All About Smart Contracts

In their simplest form, smart contracts govern transactions, but the Sui Move programming language opens the possibility for much more sophisticated apps.

All About Smart Contracts

Coding for blockchain and other computing environments shares many similarities, but much of the focus on blockchain is devoted to building smart contracts. Deployed as compiled code, Smart contracts are essentially apps that automatically execute transactions on the blockchain. The Sui virtual machine, native to the Sui network, processes smart contracts written in the Move programming language.

The term, "smart contract," implies the unique transaction-focused environment of blockchain networks. And given the permissionless, public environment of the blockchain, smart contracts need to enforce rules to govern transactions, building a certain amount of trust into the system.

Move gives smart contracts on Sui an edge over other networks in that it builds in security and makes objects, such as NFTs or any other digital asset, a first class concept. Elevating objects in this manner means developers don't need to manage data at the byte-code level.

Manipulating objects

Similar to an enterprise microservices architecture, the blockchain hosts many smart contracts that execute an action based on particular events. To some extent, the work being done by microservices can be equated to transactions, but a microservices architecture is a trusted environment. On a blockchain, more care needs to be taken in every transaction's approval, including verifying the addresses of the parties engaged in the transaction.

One of the simplest smart contracts enacts a trade of digital assets between two parties. When both parties agree to the terms of the smart contract, it transfers ownership of the traded digital assets between the parties, and records the new ownership on the blockchain. This model ensures that neither party can withhold the asset they agreed to trade, as the smart contract enforces the ownership transfer.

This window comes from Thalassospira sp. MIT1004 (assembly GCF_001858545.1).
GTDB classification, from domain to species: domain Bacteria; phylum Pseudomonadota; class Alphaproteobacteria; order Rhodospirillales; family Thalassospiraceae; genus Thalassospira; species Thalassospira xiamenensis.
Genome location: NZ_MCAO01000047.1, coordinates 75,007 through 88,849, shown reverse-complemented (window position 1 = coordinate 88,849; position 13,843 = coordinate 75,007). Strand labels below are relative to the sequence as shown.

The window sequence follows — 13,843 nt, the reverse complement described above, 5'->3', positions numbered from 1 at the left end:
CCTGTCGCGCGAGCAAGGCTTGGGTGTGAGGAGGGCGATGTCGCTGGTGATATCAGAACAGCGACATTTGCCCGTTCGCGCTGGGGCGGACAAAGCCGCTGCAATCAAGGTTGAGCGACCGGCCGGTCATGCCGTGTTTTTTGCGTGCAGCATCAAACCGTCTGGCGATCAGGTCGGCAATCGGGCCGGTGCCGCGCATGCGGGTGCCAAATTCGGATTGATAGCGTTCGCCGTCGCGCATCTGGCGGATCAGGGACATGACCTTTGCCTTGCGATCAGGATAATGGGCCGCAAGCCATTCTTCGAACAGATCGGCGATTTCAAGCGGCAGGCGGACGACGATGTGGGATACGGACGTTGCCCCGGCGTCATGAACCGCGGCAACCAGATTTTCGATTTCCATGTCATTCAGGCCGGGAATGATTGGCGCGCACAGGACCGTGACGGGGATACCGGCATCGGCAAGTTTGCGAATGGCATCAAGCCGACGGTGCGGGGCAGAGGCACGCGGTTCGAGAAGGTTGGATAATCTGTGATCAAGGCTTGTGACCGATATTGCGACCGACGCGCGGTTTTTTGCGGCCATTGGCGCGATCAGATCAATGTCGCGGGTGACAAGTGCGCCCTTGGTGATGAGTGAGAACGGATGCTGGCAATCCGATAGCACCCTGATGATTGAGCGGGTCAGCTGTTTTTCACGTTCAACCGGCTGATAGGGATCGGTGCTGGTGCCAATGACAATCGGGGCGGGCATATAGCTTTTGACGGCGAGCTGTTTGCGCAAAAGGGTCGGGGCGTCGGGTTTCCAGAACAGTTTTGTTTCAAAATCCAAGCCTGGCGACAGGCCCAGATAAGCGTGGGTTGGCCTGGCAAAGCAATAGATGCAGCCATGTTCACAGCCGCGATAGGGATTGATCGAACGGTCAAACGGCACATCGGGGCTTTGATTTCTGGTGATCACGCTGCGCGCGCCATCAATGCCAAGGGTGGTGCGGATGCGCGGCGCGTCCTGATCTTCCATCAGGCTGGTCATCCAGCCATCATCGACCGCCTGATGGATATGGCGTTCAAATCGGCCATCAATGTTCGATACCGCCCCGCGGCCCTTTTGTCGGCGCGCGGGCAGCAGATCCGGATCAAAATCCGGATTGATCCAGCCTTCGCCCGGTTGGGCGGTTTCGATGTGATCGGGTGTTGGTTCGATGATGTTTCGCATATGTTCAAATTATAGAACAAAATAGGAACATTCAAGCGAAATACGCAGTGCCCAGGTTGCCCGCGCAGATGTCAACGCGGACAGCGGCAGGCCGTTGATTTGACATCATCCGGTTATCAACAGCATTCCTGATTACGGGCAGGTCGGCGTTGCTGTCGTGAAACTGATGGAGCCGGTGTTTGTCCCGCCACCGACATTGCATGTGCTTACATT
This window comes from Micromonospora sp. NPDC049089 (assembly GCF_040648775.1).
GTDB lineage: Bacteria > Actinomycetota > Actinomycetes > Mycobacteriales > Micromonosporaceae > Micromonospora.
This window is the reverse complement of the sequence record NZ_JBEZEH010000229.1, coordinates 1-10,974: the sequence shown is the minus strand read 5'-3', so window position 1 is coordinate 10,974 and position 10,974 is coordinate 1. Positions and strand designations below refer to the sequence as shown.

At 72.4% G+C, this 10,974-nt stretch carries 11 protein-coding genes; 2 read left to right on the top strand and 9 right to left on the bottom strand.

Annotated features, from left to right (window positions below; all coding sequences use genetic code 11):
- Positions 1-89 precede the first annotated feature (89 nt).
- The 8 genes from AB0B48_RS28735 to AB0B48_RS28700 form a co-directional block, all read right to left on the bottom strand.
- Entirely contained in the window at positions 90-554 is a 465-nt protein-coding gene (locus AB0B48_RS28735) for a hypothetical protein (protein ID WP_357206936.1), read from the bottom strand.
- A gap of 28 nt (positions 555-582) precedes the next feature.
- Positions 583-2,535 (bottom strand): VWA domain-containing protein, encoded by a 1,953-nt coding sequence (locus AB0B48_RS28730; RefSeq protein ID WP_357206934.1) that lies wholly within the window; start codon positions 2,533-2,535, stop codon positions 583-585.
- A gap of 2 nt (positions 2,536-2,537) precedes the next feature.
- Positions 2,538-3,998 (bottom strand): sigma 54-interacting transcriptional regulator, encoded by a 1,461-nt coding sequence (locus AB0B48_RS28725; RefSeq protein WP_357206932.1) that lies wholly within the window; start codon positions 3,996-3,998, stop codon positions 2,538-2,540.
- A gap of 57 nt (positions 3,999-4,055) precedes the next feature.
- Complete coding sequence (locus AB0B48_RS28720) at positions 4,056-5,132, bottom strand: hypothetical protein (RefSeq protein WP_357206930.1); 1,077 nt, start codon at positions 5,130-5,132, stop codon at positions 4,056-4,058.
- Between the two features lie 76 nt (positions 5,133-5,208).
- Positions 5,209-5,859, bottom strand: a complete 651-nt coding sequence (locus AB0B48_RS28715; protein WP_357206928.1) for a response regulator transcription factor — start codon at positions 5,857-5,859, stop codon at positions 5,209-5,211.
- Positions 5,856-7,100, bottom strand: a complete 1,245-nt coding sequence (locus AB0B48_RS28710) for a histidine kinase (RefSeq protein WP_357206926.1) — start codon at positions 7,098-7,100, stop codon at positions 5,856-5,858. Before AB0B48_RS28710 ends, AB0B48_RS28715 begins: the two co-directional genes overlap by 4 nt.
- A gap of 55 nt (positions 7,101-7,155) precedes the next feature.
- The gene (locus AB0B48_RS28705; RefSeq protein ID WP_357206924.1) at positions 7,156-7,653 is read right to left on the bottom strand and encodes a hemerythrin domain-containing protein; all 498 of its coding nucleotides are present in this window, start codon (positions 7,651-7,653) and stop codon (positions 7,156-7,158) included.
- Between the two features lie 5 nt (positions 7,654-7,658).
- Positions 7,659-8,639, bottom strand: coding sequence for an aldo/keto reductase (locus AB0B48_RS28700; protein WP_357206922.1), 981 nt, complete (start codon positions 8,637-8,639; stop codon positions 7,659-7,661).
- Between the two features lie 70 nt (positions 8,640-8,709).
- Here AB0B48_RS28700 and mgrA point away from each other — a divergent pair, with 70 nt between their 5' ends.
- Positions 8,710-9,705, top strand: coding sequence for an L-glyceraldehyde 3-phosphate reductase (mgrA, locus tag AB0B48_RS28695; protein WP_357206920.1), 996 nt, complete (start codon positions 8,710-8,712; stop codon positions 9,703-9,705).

Trading tokens and NFTs, a common current usage of smart contracts, is a niche activity. However, the use cases open up considerably when taking into account how much of ownership has become digitized in some manner. When someone buys a house, they typically don't show up with a suitcase full of cash and receive the house in return. A bank accounts for the money to pay for the house digitally, and a deed confirms ownership of the house. Although many jurisdictions require a paper version of the deed, there's little reason not to make deeds digital.

If all physical items bought through e-commerce could be represented with a digital title, and processed using a smart contract, online services such as eBay would be much more trustworthy.

Beyond the simple transaction model, smart contracts on Sui can be much more complex. Sui offers composability in its object programming, meaning objects can own other objects, allowing for intricate data structures. A set of objects can represent an environment in a game, for example, where some objects may be trees that can be turned into firewood, without affecting the land object underneath them. A player in this type of scenario may trigger a smart contract that lets them cut down the trees and transform them into firewood.

Smarter programming

A smart contract is only as good as its native programming language. The Move language was designed to make smart contract programming easier than other blockchain languages. Move is considered a high-level language, somewhat similar to Javascript, in that it requires less data management. Where general purpose languages such as Rust do not target a specific audience or task, Move on Sui provides a more focused set of primitives designed specifically with safe smart contract programmers in mind.

Developers new to Web3 will need to embrace the concept of smart contracts, but Move will give them the capabilities they expect.